The Aurora Borealis Friday Night - NOT WYSIWYG

I've only seen the aurora a few times, but I'm pretty obsessed with it. I get alerts on my phone when activity is high and I check multiple websites to get up-to-date information. Even when the aurora is active and visible as far south as Vermont, there are still many factors that determine if we'll see it. Is it cloudy? Is there a moon or other ambient light? How much moisture is in the air? Do I have an unobstructed view to the north? Will it be dark enough?

One of the more traditional photos, this is a long exposure with the sony A99 at ISO 6400! You read that right. I actually pulled back the exposure three stops in post processing to get these amazing colors and detail with almost no noise. Goes to show that exposing correctly (ETTR) works better than underexposing at lower a lower iso and increasing the exposure in post-production.
This is probably my favorite capture of the night. The trees provide a story, and the green below the stars provides a different look at the aurora.
Kind of mysterious, don't you think?
Well, this past Friday night into Saturday morning, the aurora was going off. Around 10:30 pm I packed up my cameras and a few tripods and headed to up the Brownsville Trail on Mt. Ascutney to the Norcross Quarry, 1.1 miles and about 600 feet above the valley floor. It was very humid, so I hoped that by getting above the settling fog and with a perfect unobstructed view north, I'd have a great shot at seeing the aurora.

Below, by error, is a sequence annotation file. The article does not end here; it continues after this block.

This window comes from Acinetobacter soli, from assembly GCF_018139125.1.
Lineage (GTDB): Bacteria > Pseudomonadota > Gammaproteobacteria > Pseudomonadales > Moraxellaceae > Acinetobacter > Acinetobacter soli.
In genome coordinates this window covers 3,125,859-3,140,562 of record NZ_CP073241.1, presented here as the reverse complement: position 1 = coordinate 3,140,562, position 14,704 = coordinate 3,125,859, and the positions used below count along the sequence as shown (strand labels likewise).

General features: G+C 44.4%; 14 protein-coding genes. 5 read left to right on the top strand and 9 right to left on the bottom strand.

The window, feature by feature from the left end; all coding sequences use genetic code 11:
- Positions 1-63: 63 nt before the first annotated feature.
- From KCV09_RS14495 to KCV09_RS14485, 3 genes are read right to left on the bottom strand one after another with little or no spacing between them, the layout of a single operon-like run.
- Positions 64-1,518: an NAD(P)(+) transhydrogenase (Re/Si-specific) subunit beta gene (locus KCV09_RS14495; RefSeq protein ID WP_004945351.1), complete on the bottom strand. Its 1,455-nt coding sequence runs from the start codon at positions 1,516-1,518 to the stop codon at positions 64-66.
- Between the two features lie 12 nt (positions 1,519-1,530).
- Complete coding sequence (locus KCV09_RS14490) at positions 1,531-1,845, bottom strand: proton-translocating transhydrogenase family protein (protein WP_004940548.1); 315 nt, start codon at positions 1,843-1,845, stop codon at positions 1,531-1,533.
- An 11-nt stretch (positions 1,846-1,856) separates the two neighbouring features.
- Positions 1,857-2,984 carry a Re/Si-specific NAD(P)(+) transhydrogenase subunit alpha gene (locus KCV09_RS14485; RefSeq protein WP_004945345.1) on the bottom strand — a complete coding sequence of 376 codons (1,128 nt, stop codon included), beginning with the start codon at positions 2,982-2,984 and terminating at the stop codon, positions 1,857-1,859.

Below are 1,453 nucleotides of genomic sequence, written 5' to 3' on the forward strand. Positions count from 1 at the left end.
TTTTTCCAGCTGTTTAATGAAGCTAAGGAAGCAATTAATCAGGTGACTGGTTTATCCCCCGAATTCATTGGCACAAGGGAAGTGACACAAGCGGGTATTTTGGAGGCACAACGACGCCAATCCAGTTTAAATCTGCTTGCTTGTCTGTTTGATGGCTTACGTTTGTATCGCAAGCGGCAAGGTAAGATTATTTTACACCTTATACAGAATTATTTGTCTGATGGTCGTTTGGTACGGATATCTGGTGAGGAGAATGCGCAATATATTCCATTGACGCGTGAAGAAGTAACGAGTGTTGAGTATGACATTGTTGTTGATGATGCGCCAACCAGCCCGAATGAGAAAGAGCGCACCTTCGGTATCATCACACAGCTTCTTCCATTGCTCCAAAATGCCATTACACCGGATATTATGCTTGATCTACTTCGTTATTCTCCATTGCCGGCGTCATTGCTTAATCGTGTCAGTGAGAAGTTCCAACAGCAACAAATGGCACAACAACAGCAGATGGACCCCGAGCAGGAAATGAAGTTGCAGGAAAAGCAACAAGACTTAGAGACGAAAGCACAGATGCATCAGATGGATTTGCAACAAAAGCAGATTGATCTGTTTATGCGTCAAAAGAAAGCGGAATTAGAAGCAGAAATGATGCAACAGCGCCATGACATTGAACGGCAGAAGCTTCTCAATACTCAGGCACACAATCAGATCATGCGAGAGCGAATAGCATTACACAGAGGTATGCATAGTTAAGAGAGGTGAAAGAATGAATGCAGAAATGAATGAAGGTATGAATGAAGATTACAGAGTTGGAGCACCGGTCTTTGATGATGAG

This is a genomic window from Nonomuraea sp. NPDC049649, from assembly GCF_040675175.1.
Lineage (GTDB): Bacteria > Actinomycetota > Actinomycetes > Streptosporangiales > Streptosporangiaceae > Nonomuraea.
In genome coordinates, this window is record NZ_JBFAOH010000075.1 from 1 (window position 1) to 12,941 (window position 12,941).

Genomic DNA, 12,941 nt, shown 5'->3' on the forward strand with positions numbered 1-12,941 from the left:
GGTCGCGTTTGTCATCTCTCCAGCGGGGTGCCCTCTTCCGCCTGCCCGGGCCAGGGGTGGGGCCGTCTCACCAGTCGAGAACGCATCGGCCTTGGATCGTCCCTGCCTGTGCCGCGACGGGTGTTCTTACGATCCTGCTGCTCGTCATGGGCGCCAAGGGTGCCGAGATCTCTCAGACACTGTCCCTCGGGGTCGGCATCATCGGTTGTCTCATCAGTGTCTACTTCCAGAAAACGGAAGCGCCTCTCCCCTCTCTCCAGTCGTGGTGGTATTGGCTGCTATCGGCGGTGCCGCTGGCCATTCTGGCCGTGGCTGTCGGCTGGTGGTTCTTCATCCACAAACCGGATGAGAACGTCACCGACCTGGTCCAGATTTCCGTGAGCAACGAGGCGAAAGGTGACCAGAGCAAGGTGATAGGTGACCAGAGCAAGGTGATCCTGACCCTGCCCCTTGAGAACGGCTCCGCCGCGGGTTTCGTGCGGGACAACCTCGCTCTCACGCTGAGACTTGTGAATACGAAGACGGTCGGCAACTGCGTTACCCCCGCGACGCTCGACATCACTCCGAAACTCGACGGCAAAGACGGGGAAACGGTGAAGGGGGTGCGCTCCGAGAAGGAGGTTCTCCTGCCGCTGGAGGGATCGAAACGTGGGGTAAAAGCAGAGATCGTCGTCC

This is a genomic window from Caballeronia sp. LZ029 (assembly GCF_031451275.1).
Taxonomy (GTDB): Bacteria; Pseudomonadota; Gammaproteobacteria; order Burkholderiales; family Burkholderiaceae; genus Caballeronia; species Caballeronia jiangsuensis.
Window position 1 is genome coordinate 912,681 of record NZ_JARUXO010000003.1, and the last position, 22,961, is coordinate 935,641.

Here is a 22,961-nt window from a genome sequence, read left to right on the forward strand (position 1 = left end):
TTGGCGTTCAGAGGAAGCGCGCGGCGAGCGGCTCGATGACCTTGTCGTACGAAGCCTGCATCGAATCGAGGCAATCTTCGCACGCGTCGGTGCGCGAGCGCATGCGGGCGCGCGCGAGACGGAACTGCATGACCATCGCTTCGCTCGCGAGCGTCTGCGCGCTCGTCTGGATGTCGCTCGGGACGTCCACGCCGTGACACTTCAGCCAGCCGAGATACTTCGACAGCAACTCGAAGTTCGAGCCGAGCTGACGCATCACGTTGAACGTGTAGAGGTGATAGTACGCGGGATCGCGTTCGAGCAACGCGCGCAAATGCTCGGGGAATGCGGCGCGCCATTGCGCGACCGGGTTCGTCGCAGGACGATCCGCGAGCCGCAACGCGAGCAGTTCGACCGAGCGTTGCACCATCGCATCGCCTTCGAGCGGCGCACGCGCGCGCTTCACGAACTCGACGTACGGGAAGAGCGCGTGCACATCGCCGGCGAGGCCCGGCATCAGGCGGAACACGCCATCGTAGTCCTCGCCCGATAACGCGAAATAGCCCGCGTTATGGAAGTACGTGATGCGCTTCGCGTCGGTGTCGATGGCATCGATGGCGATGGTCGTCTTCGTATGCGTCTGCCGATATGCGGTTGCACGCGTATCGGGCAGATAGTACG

And I kind of did. Although what I saw was more of a faint glow above the lower level of clouds. I barely saw any color. But when I looked at my first 30 second exposure, I saw all the colors we imagine when we think of the aurora. I ended up spending about five hours of there. I took some interesting photos with one camera while I let the other camera shoot away for a timelapse.

I'm pretty pleased with how these came out, and I think this shows an interesting point. Although we photographers are always debating the veracity of photos, there are times where photos are used to see what the eye can't. This may be in an action stopping photo or in a long exposure. Either way, we're telling the truth even though we didn't visually see the what truth our capture shows.

Enjoy, and the time lapse will be coming soon.

Here we can see a bunch of trees with the glow of the Upper Valley shining orange to the east.

By using the cloud layer as the ground in this image, it becomes difficult to tell scale.

A slightly different perspective from the early shot.

The wind made the tops of the trees shake, which is captured in this long exposure.

Here it's hard to tell if the green is the aurora. The trees seem to part giving the viewer a peak at the beyond.

After midnight, the moon was up. Although the northern lights were slightly diminished due to the ambient light, I really like how the foreground becomes recognizable.

The moonlight reveals the rocks and rocks above. I haven't seen too many aurora photos with a grounded foreground, so I think this is kind of a unique image.

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